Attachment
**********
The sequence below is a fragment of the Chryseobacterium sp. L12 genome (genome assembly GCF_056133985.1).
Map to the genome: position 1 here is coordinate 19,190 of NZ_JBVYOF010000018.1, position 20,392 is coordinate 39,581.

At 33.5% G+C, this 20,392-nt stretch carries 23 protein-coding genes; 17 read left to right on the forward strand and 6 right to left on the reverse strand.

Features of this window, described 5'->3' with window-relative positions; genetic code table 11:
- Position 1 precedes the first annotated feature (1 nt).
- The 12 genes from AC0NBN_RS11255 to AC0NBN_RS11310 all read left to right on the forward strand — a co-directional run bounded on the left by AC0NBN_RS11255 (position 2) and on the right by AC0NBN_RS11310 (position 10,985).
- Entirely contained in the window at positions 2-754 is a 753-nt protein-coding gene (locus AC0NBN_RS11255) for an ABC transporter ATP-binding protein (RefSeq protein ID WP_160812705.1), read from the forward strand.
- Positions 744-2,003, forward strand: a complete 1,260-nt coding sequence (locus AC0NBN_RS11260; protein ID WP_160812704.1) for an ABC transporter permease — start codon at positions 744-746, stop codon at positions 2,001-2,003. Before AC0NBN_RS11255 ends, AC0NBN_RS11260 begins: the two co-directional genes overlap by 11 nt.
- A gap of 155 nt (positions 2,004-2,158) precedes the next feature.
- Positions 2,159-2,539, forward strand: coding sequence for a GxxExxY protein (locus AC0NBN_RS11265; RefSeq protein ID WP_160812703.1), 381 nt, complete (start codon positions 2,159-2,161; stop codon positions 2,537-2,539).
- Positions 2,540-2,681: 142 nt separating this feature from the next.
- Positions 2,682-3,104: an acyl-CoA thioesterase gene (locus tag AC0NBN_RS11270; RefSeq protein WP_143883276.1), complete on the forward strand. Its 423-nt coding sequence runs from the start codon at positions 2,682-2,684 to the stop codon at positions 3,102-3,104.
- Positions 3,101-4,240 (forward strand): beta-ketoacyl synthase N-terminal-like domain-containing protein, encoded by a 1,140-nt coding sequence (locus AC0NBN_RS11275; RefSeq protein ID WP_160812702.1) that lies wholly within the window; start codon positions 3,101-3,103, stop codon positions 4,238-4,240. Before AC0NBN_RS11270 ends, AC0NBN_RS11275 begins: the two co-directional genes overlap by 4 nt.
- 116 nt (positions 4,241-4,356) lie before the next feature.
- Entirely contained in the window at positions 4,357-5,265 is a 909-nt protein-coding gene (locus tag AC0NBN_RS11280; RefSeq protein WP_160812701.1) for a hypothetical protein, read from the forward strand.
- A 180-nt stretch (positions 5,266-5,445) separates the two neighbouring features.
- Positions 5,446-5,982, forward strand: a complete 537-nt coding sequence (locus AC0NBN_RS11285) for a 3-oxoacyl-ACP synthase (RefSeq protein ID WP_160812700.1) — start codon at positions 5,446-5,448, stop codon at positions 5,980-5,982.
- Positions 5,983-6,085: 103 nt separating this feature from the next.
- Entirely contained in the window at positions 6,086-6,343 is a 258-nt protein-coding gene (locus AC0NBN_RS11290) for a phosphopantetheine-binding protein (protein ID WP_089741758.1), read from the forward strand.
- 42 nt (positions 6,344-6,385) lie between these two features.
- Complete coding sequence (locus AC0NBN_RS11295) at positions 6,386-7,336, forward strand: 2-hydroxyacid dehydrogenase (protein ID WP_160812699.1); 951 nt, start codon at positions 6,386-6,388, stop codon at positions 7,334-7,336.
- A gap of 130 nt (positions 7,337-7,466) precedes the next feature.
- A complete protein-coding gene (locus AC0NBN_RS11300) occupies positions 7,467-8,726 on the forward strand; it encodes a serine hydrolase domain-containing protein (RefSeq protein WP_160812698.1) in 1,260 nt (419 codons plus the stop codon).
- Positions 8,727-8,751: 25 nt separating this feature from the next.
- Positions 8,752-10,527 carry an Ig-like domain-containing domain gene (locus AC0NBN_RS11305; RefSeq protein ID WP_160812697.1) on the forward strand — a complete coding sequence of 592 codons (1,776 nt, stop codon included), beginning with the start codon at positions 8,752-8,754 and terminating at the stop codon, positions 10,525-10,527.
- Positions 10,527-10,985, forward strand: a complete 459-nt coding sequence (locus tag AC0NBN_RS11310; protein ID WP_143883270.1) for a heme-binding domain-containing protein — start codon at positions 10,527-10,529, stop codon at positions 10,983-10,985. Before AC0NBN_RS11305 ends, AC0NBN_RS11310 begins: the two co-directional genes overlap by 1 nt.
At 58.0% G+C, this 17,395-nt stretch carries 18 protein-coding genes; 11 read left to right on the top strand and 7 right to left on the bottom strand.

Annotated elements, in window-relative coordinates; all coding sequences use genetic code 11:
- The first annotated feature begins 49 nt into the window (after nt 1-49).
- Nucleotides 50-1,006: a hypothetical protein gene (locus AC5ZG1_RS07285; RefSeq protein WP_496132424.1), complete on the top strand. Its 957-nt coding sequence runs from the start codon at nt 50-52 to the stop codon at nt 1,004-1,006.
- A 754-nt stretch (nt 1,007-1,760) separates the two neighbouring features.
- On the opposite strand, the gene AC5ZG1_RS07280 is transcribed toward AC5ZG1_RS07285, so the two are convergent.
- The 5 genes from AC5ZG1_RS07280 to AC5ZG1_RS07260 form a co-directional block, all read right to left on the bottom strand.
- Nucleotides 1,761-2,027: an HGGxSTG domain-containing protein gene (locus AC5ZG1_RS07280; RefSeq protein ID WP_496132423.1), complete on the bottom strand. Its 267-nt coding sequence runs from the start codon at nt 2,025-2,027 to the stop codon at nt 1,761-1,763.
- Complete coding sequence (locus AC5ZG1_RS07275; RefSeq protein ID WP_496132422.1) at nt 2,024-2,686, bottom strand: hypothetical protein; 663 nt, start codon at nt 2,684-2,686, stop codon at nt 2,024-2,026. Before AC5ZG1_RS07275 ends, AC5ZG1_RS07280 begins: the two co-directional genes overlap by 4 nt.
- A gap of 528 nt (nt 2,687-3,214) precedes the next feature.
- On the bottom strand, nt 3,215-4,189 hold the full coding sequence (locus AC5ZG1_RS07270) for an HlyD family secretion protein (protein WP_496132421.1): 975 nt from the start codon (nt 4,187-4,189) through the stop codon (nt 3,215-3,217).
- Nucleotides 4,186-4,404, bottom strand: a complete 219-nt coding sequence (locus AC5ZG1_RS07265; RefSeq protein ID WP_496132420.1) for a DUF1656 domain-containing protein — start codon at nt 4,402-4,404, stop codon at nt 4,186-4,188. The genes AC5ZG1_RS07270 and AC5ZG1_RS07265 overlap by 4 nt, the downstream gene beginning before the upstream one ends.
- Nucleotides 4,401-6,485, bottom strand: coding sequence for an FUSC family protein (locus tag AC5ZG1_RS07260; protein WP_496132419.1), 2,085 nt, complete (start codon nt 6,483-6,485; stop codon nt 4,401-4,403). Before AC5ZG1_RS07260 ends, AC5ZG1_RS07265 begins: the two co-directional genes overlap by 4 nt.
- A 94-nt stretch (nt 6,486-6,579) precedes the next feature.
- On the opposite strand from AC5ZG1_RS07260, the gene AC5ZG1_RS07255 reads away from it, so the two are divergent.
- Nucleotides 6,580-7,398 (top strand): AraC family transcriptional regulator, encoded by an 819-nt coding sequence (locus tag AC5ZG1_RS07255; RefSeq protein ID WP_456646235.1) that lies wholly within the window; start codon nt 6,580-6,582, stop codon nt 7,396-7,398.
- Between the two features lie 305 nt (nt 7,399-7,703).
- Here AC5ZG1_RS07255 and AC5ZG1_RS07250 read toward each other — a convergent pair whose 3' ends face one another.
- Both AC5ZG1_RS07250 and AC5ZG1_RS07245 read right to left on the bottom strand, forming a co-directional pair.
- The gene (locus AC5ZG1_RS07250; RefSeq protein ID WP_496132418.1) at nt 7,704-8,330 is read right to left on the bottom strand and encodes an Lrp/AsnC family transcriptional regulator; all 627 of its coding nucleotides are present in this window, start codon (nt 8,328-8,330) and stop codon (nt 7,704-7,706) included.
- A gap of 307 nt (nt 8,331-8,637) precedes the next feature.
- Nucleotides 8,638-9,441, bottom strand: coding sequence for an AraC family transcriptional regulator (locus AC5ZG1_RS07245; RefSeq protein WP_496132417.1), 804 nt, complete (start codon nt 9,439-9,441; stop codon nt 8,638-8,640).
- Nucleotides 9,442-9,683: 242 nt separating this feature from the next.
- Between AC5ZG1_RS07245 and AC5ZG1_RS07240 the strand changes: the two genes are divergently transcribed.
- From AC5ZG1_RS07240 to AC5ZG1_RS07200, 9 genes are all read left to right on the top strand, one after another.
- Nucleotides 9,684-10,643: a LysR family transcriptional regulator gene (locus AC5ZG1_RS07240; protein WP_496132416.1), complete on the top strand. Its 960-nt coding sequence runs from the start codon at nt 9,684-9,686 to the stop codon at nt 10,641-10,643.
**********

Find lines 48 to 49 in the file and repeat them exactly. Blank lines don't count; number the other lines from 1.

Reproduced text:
- Nucleotides 8,638-9,441, bottom strand: coding sequence for an AraC family transcriptional regulator (locus AC5ZG1_RS07245; RefSeq protein WP_496132417.1), 804 nt, complete (start codon nt 9,439-9,441; stop codon nt 8,638-8,640).
- Nucleotides 9,442-9,683: 242 nt separating this feature from the next.